Santa-Cali-Gon Days is a Labor Day tradition in Independence that’s run steadily for four decades, but the first festival was 75 years ago. Some involved with the festival are gathering up items to highlight that history.

“ ... it would be nice to continue to collect the mementos that we have,” said Lois McDonald, vice president of community development for the Independence Chamber of Commerce and the main organizer of the festival.

Exhibit A is a video – a home movie, really – from the 1947 event, the second time it was held. The first was in 1940, and then it’s been held every year since 1973.

The Jackson County Historical Society says the 1947 film was shot by Borden Sudbrock, an amateur photographer who lived in Independence. His home movies ended up with a nephew, historian and Independence resident Paul Nagel, who died four years ago. Nagel left the film with the Historical Society, which has had it restored and has posted it at jchs.org.

“It’s a great film,” said McDonald.

Local filmmaker Jefferson Lujin is cutting the film down to about five minutes for the Chamber of Commerce, which sponsors Santa-Cali-Gon, to put on its festival website. Plans also include putting it on City 7.

“It’s really an interesting snapshot of Independence at the time,” Lujin said.

“It’s a pity there’s no audio,” he added.

It’s 17 minutes long, silent and mostly in black and white. There are a lot of everyday faces – men often wore ties and hat, women wore dresses – and lots of characters. Abraham Lincoln and Franklin D. Roosevelt make appearances, as do mountain men and several people in native American attire.

“I love the costumes and the feather headdresses,” McDonald said.

Most of the footage is of a parade with covered wagons drawn by oxen and mules, a stagecoach, high school marching bands – one from as far away as Leavenworth – old cars, and lots of people on horseback. One covered wagon says “American Pioneer Trails Association,” and one car – “Sudora Beauty Shop” – carries what appear to be beauty pageant contestants.

The Bundschu Building appears prominently, and that would put some of the parade on Main Street. Sudbrock also appears to have been at Maple and Osage, shooting the parade coming west on Maple.

Sudbrock also shot people, in period attire or not, who he caught up with and got to pose for a few seconds. One appears to be June Russell, who was one of three festival queens in 1947, in a long, dark dress.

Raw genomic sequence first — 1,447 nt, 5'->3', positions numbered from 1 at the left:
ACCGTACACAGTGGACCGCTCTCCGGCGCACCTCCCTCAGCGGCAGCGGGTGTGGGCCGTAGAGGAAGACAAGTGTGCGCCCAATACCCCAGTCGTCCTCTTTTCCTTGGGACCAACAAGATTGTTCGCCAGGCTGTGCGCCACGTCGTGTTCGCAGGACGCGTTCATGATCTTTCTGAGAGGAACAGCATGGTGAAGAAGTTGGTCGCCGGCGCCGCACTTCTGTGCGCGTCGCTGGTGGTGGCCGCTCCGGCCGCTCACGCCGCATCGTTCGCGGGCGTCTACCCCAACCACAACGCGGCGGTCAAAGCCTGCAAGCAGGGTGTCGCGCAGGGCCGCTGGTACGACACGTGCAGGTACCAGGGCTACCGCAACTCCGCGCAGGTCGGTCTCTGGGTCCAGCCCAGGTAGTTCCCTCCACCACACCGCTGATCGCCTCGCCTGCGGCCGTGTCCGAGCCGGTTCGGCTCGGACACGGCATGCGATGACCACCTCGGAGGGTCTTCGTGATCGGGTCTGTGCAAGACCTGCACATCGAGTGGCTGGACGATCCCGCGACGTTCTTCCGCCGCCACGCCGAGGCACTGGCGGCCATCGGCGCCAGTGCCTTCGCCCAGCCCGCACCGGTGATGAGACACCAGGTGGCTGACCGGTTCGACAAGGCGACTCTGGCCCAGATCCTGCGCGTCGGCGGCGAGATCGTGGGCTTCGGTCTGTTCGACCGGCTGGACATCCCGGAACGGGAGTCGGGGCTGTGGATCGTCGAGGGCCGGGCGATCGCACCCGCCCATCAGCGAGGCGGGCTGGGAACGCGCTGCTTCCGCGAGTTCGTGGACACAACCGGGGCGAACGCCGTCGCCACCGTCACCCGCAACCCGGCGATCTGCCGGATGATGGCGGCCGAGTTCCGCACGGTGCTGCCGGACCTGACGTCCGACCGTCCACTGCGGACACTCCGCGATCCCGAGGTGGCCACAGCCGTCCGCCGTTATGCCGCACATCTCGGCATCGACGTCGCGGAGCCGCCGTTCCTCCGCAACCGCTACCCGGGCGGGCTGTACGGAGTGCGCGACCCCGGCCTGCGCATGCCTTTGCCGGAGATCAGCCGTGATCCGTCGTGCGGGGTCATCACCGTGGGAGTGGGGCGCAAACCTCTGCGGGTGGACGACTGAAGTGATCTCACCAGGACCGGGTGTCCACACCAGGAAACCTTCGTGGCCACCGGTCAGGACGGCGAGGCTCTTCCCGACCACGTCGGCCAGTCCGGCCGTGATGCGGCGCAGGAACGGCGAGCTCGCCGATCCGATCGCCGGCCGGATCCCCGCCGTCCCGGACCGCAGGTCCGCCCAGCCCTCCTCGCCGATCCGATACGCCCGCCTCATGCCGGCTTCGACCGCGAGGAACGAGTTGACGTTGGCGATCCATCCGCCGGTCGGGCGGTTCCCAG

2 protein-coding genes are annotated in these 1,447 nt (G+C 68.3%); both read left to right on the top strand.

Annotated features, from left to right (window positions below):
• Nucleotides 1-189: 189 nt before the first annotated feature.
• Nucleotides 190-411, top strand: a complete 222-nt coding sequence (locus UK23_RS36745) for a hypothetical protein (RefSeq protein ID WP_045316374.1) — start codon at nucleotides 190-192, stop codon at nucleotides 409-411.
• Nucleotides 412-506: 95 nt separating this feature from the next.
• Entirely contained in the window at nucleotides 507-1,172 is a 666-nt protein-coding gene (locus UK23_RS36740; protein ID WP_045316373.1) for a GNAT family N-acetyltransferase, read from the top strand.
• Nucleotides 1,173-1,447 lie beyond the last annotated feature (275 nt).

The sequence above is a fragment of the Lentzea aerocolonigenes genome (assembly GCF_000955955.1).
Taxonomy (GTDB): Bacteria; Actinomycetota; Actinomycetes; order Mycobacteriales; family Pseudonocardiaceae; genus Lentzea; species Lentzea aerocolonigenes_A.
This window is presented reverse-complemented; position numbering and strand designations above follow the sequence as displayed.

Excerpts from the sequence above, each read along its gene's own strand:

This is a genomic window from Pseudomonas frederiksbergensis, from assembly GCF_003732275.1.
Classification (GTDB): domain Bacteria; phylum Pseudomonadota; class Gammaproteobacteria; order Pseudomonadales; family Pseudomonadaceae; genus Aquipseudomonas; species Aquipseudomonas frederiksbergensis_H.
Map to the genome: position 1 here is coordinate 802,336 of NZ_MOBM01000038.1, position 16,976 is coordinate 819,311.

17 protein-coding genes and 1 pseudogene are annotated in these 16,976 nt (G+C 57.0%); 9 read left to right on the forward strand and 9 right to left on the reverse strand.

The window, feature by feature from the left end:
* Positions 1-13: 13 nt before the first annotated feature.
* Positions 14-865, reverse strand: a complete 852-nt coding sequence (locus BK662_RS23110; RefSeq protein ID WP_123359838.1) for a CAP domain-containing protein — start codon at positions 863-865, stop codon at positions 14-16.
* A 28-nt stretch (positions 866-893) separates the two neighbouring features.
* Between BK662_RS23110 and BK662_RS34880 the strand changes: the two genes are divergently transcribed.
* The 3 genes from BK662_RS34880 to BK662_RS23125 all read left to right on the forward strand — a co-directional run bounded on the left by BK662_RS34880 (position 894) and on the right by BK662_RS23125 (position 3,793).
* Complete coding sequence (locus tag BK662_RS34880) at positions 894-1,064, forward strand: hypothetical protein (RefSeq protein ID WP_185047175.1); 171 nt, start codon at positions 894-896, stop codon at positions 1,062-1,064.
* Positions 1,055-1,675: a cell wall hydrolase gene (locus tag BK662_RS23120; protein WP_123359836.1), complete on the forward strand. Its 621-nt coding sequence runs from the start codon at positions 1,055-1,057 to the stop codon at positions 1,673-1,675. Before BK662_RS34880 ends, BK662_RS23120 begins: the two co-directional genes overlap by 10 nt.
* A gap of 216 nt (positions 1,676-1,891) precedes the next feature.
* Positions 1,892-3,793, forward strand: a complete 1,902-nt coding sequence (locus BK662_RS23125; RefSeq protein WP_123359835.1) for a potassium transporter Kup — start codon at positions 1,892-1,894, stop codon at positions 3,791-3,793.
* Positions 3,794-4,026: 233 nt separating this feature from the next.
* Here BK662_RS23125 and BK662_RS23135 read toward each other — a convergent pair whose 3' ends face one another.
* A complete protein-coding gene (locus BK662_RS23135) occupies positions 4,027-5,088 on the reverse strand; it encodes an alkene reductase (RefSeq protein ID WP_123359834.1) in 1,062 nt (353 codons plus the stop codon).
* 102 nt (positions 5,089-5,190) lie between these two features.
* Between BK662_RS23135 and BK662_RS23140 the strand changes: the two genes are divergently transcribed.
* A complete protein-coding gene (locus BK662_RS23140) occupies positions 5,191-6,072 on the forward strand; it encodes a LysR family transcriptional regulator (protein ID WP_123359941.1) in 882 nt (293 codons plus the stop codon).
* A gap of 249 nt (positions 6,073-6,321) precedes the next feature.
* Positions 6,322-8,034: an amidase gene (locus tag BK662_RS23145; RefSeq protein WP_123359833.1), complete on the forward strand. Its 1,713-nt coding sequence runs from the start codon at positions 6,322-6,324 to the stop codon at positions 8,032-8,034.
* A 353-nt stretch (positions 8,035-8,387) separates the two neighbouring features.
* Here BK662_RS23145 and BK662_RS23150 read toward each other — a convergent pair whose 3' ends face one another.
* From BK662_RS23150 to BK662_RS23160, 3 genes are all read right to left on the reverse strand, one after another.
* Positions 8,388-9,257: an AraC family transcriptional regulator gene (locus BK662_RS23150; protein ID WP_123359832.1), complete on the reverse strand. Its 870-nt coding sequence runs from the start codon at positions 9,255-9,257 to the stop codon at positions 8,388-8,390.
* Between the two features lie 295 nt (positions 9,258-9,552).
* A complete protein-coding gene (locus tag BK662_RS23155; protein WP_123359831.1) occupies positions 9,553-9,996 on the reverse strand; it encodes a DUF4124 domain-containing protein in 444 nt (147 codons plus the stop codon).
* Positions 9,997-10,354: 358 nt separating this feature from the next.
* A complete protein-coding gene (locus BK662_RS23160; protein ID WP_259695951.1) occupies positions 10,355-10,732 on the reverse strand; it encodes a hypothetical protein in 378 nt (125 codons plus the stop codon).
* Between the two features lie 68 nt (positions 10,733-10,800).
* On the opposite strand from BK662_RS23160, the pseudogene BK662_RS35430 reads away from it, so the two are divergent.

She told The Examiner last year that she had a great time at the festival.

“What impressed me was not only how nice the people were but the participation. ... People were into it,” she said.

The end of the film is in color.

“That was pretty rare,” Lujin said.

There’s another video, too, about 45 seconds from 1940 from a Universal Newsreel with the dateline of “Independence, Mo.” and the heading “Santa-Cali-Gon Fete Celebrates The Pioneer Days.” On YouTube, search for Santa-Cali-Gon ( http://youtu.be/Rjl4QM4X7xo ). It also shows a parade that appears to travel on Main, Lexington and Maple. At one point, it goes past the old S.S. Kresge store.

A program from that 1940 event lists the Old Settlers’ Parade as occurring on the afternoon of Monday, Oct. 14. There were cash prizes, and schools were invited to enter and “as many children as possible are to be costumed as old settlers, hunters, trappers, Indians, etc.” That festival also had other parades, including a Ladies Costume Parade and an Old Settlers’ Mammoth Animal Drawn Vehicle Parade.

That first event was held Oct. 14-16 – a Monday through Wednesday – and the program promised “Three Gigantic Days!” It stated that the festival’s purpose was to commemorate the Santa Fe, California and Oregon Trails, all of which started or passed through the city.

There were stage coach rides, a wild West show, a rodeo and an antique show. The County Historical Society offered historical tours.

And there was dancing.

“Broadcasting Station KITE, the friendly voice of Kansas City and Independence, will present thirteen hours of continuous dancing from 11 a.m. until midnight (or later),” the program said, with “the finest old time fiddle bands” and others in the “big red barn” on the west side of the Square.